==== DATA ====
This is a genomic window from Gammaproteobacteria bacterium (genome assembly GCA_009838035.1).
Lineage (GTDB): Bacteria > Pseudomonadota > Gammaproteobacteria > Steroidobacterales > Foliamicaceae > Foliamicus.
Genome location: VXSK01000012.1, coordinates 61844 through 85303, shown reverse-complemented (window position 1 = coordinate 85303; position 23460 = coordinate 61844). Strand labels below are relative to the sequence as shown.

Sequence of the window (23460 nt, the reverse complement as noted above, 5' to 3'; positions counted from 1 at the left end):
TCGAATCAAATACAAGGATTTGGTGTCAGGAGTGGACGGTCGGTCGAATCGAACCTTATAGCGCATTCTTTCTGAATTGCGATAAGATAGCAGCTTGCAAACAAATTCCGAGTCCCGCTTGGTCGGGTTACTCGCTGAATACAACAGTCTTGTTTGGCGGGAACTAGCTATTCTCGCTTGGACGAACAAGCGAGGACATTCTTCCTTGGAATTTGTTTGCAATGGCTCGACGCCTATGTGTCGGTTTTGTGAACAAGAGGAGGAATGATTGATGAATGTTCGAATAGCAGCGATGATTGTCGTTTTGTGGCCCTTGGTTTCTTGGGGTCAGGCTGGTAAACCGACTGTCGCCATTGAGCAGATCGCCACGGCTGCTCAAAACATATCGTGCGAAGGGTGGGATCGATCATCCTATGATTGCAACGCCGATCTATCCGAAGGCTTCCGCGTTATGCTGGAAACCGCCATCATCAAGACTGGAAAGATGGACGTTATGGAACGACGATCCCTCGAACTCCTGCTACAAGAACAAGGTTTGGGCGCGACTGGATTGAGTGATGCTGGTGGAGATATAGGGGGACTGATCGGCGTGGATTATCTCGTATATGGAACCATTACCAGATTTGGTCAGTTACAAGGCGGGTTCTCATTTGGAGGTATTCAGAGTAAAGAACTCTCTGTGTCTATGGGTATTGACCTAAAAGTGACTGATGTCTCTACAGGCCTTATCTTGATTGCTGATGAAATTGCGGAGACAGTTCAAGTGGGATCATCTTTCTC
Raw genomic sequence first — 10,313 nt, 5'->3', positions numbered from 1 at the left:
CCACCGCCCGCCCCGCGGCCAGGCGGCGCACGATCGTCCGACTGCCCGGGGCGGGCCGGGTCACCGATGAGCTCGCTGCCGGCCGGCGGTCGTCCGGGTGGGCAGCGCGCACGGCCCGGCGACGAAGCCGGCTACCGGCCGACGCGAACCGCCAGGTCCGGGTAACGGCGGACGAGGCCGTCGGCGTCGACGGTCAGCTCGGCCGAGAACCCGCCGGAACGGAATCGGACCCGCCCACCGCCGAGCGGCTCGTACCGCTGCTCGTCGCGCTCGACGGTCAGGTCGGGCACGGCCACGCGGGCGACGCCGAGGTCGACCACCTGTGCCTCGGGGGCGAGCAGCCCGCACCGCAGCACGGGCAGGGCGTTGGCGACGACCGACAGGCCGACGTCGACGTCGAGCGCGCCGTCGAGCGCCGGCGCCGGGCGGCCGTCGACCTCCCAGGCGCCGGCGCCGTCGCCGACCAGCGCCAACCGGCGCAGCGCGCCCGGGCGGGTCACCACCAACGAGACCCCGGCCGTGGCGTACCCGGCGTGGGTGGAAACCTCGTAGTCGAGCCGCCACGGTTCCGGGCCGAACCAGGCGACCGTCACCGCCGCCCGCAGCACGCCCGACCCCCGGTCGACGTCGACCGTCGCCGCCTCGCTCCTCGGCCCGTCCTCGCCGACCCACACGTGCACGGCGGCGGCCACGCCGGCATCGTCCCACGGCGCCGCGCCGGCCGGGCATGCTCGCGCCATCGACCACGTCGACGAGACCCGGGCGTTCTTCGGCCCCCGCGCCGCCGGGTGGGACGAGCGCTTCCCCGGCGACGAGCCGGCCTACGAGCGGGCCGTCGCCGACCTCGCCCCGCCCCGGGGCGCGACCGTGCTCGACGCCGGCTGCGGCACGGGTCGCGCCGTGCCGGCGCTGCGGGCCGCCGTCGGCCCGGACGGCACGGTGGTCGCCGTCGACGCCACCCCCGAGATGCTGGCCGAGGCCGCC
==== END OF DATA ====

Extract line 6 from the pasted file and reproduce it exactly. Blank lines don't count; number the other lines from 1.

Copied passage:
Raw genomic sequence first — 10,313 nt, 5'->3', positions numbered from 1 at the left: